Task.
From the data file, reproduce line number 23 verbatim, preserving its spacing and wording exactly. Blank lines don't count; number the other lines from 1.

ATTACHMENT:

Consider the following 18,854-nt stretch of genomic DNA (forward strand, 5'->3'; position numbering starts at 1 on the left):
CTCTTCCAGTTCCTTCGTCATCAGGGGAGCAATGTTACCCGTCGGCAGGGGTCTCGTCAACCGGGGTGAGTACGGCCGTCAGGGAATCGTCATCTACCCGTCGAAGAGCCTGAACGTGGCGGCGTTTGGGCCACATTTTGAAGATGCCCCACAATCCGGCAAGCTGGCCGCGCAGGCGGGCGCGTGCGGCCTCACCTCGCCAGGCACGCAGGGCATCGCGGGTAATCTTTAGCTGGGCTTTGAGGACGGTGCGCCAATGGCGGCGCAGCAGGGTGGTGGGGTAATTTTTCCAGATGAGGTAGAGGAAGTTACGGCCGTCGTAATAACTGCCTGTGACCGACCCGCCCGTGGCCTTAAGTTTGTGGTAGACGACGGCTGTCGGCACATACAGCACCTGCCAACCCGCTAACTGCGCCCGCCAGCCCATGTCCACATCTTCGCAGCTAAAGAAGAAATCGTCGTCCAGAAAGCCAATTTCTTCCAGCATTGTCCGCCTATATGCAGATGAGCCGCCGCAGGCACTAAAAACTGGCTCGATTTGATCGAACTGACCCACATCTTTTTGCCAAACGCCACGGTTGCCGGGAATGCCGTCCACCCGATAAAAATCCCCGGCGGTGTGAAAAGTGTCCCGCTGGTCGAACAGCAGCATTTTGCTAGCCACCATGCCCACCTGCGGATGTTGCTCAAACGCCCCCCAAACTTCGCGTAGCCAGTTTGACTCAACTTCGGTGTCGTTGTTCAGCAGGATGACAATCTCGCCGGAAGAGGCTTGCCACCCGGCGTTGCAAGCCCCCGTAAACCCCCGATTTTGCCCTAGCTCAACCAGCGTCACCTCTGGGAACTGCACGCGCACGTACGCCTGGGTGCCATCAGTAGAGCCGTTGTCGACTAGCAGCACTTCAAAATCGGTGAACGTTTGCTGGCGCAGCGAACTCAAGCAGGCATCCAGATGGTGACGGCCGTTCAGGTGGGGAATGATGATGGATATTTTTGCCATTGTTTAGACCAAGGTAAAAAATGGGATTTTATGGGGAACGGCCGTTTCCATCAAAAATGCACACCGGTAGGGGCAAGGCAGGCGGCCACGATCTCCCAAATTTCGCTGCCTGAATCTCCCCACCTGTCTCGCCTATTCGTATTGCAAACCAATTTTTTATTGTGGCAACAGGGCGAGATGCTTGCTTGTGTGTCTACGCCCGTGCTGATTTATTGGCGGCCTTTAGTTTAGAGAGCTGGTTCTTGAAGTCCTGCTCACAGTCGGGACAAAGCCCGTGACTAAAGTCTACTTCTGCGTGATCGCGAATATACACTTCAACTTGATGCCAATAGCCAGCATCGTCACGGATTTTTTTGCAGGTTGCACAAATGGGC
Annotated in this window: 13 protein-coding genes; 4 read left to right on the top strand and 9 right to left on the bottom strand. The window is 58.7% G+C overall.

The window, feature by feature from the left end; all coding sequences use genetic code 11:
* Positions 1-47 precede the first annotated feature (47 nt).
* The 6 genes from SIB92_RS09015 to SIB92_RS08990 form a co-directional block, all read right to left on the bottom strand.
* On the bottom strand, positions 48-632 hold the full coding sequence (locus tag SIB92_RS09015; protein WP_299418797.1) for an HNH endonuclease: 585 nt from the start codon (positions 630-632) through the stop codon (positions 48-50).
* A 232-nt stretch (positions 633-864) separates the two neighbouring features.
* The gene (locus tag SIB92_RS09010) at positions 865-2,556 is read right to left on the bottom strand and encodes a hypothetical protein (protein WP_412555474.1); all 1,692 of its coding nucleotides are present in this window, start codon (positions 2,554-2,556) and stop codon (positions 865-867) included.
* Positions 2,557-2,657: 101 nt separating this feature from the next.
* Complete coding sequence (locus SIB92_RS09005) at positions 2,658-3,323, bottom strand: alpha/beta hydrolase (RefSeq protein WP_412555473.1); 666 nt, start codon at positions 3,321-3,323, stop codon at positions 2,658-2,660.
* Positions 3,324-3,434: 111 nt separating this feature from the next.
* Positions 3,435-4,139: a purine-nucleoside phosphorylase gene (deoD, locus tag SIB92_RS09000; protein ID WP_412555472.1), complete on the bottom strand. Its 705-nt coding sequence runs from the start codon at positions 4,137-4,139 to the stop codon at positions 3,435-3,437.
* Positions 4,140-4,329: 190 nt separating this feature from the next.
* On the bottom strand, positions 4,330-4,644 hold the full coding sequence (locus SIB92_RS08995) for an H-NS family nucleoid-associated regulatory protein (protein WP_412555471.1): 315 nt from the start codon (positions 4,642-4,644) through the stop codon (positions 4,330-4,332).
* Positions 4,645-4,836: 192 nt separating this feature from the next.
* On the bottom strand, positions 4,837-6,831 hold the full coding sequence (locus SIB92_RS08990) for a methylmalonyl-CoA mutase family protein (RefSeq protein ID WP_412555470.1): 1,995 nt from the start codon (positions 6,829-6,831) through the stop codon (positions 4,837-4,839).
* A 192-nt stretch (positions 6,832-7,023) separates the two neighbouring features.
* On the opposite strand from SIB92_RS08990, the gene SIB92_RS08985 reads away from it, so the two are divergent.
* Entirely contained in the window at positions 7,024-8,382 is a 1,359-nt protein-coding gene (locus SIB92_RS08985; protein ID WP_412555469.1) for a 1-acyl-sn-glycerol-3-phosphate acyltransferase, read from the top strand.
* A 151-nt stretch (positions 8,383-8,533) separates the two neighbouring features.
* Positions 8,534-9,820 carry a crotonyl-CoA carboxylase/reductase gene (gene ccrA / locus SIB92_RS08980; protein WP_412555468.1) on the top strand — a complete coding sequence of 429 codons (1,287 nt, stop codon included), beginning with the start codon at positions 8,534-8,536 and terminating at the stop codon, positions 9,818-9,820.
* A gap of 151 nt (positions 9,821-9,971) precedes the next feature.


* A gap of 151 nt (positions 9,821-9,971) precedes the next feature.